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  • Future US Navy weapons will need lots of power. That’s a huge engineering challenge.

    June 26, 2018 | International, Naval

    Future US Navy weapons will need lots of power. That’s a huge engineering challenge.

    David B. Larter WASHINGTON ― The U.S. Navy is convinced that the next generation of ships will need to integrate lasers, electromagnetic rail guns and other power-hungry weapons and sensors to take on peer competitors in the coming decades. However, integrating futuristic technologies onto existing platforms, even on some of the newer ships with plenty of excess power capacity, will still be an incredibly difficult engineering challenge, experts say. Capt. Mark Vandroff, the current commanding officer of the Carderock Division of the Naval Surface Warfare Center and the former Arleigh Burke-class destroyer program manager who worked on the DDG Flight III, told the audience at last week's American Society of Naval Engineers symposium that adding extra electric-power capacity in ships currently in design was a good idea, but that the weapons and systems of tomorrow will pose a significant challenge to naval engineers when it comes time to back-fit them to existing platforms. “Electrical architecture on ships is hard,” Vandroff said. Vandroff considered adding a several-megawatt system to a ship with plenty of power to spare, comparing it with simultaneously turning on everything in a house. “When you turn everything on in your house that you can think of, you don't make a significant change to the load for [the power company],” Vandroff explained. “On a ship, if you have single loads that are [a] major part of the ship's total load, [it can be a challenge]. This is something we had to look at for DDG Flight III where the air and missile defense radar was going to be a major percentage of the total electric load ― greater than anything that we had experienced in the previous ships in the class. That's a real technical challenge. “We worked long and hard at that in order to get ourselves to a place with Flight III where we were confident that when you turned things on and off the way you wanted to in combat, you weren't going to light any of your switchboards on fire. That was not a back-of-the-envelope problem, that was a lot of folks in the Navy technical community ... doing a lot of work to make sure we could get to that place, and eventually we did.” In order to get AMDR, or SPY-6, installed on the DDG design, Vandroff and the team at the DDG-51 program had to redesign nearly half the ship — about 45 percent all told. Even on ships with the extra electric-power capacity, major modifications might be necessary, he warned. “We're going to say that in the future we are going to be flexible, we are going to have a lot of extra power,” Vandroff said. “That will not automatically solve the problem going forward. If you have a big enough load that comes along for a war-fighting application or any other application you might want, it is going to take technical work and potential future modification in order to get there.” Even the powerhouse Zumwalt class will struggle with new systems that take up a large percentage of the ship's power load, Vandroff said. “Take DDG-1000 ― potentially has 80-odd megawatts of power. If you have a 5- or 6-megawatt load that goes on or off, that is a big enough percentage of total load that it's going to be accounted for. Electrical architecture in the future is still an area that is going to require a lot of effort and a lot of tailoring, whatever your platform is, to accommodate those large loads,” he said. In 2016, when the Navy was planning to install a rail gun on an expeditionary fast transport vessel as a demonstration, service officials viewed the electric-power puzzle as the reason the service has not moved more aggressively to field rail gun on the Zumwalt class. Then-director of surface warfare Rear Adm. Pete Fanta told Defense News that he wanted to move ahead with a rail gun demonstration on the JHSV because of issues with the load. “I would rather get an operational unit out there faster than do a demonstration that just does a demonstration,” Fanta said, “primarily because it will slow the engineering work that I have to do to get that power transference that I need to get multiple repeatable shots that I can now install in a ship.”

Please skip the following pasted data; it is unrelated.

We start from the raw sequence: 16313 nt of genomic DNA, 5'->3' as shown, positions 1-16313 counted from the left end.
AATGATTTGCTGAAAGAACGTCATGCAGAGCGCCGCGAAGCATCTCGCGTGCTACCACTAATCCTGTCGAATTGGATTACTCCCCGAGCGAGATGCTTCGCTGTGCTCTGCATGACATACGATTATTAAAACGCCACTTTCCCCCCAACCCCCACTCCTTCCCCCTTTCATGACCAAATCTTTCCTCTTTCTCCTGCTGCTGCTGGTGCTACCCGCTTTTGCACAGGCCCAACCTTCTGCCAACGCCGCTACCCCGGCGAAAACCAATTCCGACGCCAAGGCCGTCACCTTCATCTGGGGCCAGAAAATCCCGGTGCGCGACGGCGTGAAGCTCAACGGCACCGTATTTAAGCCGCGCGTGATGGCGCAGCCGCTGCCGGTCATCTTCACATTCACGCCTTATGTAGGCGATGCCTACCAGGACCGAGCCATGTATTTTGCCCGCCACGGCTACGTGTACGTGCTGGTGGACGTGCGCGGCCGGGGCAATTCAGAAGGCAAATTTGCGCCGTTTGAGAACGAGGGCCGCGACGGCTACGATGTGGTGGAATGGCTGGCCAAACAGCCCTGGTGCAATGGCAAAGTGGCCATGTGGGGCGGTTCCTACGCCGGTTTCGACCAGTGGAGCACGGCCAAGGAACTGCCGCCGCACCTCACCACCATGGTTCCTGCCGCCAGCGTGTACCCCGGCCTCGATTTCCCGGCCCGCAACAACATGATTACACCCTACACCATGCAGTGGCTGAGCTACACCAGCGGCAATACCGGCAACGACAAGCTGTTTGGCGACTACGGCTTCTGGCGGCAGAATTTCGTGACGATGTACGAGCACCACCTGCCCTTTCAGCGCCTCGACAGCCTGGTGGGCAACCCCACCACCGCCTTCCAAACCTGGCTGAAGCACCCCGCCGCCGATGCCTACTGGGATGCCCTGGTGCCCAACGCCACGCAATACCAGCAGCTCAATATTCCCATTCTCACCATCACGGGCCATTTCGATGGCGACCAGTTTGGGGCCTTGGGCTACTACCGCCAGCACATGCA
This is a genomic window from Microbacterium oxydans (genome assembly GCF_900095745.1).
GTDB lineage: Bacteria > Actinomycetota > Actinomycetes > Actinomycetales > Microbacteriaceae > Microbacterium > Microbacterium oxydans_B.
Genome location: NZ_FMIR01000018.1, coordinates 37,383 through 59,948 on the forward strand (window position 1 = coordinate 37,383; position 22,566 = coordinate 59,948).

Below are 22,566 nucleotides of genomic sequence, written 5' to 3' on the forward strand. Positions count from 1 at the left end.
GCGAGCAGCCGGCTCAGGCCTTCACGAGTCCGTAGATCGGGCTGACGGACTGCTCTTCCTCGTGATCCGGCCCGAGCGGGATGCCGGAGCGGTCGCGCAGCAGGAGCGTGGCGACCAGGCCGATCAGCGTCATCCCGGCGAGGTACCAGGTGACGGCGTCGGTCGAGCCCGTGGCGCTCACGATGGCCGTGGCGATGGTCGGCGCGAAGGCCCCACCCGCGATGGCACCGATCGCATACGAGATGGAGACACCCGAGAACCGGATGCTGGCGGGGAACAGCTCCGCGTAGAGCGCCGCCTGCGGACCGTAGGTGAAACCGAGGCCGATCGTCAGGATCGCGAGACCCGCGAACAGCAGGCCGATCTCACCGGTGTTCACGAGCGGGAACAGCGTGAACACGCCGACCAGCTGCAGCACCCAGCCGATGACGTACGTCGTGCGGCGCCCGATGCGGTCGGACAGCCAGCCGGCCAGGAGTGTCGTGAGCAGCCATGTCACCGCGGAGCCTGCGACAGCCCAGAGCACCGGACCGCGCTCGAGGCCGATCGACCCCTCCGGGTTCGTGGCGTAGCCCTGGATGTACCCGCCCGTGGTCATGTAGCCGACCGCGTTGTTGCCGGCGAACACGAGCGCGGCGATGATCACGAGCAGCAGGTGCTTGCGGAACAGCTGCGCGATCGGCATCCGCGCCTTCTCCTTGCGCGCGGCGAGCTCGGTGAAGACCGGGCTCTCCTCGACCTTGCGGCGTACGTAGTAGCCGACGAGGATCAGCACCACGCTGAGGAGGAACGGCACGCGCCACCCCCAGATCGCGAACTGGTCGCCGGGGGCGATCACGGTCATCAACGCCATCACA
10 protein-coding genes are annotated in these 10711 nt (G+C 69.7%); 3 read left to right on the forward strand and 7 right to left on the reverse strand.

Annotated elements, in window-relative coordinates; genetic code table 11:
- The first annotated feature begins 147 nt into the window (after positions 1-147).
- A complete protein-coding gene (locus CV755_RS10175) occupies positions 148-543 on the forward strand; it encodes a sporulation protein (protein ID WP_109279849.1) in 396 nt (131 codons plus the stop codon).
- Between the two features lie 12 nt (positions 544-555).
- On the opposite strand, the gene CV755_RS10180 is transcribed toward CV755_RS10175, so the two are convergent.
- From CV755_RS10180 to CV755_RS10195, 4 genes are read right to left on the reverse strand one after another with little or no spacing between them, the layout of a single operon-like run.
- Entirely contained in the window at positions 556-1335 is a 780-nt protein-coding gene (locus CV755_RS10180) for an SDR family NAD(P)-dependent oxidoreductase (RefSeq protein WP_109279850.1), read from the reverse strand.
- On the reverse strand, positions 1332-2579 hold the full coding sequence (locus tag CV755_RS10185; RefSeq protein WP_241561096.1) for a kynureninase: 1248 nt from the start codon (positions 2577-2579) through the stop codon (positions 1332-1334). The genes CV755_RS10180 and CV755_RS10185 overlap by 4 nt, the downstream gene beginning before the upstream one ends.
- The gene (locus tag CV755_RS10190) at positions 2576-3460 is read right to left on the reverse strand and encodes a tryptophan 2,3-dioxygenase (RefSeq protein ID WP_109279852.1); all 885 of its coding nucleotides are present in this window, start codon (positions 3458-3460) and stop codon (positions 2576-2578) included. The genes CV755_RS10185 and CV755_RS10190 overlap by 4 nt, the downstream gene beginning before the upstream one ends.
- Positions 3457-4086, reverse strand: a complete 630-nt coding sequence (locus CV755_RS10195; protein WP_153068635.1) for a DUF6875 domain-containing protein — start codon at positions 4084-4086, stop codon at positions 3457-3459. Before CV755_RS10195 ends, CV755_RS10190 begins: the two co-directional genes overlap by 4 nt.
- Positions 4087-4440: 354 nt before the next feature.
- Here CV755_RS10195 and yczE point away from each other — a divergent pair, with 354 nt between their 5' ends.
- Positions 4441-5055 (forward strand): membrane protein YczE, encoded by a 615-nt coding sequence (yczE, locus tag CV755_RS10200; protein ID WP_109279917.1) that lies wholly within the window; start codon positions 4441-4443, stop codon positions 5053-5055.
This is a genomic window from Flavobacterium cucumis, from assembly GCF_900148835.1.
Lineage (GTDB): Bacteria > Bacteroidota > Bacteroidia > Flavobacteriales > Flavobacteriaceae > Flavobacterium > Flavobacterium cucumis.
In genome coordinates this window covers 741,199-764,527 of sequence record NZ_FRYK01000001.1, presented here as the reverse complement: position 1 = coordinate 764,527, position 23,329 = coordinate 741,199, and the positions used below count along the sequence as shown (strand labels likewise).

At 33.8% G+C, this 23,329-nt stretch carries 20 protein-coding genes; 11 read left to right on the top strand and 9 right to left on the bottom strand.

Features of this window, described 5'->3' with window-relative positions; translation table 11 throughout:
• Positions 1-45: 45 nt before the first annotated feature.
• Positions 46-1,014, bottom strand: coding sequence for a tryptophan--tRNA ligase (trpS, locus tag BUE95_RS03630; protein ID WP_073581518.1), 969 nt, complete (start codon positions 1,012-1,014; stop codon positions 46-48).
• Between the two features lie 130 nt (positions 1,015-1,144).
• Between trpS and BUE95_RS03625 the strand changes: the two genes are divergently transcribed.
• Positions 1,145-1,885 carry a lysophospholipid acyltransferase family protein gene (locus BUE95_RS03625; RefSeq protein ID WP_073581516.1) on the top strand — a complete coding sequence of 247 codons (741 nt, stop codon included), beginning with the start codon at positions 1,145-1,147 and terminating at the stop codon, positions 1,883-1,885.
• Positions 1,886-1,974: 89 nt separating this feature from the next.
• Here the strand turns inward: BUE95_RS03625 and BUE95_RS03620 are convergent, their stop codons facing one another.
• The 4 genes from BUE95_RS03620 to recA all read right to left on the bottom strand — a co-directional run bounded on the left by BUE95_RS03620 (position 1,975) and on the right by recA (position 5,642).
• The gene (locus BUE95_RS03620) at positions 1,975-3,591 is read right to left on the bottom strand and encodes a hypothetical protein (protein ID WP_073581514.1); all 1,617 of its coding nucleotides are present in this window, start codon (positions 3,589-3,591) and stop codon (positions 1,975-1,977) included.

• US Air Force announces rocket deal with SpaceX for military satellite

    June 26, 2018 | International, Aerospace

    US Air Force announces rocket deal with SpaceX for military satellite

    By: Andrew C. Jarocki WASHINGTON — U.S. Air Force Space Command will send a new military satellite into space in 2020 with the help of SpaceX. The AFSC's Space and Missile Systems Center announced Friday a $130 million contract with the rocket design and manufacturing company. The relatively low-cost price tag secured the deal for SpaceX's Falcon Heavy rocket, beating out main rival United Launch Alliance (composed of Boeing and Lockheed Martin) by tens of millions of dollars and earning praise from the Air Force. Lt. Gen. John Thompson, program executive officer for the Space and Missile Systems Center, approved the contract, saying it “directly supports [the Center's] mission of delivering resilient and affordable space capabilities to our nation while maintaining assured access to space.” The agreement for the Evolved Expendable Launch Vehicle service contract includes “launch vehicle production, mission integration and launch operations” from SpaceX, according to a news release. The Heavy Falcon can deliver a payload of 70 tons to low-Earth orbit. SpaceX president Gwynne Shotwell highlighted the price savings in a statement, saying her company's services offer “the American taxpayer the most cost-effective” and “reliable” services for national space missions.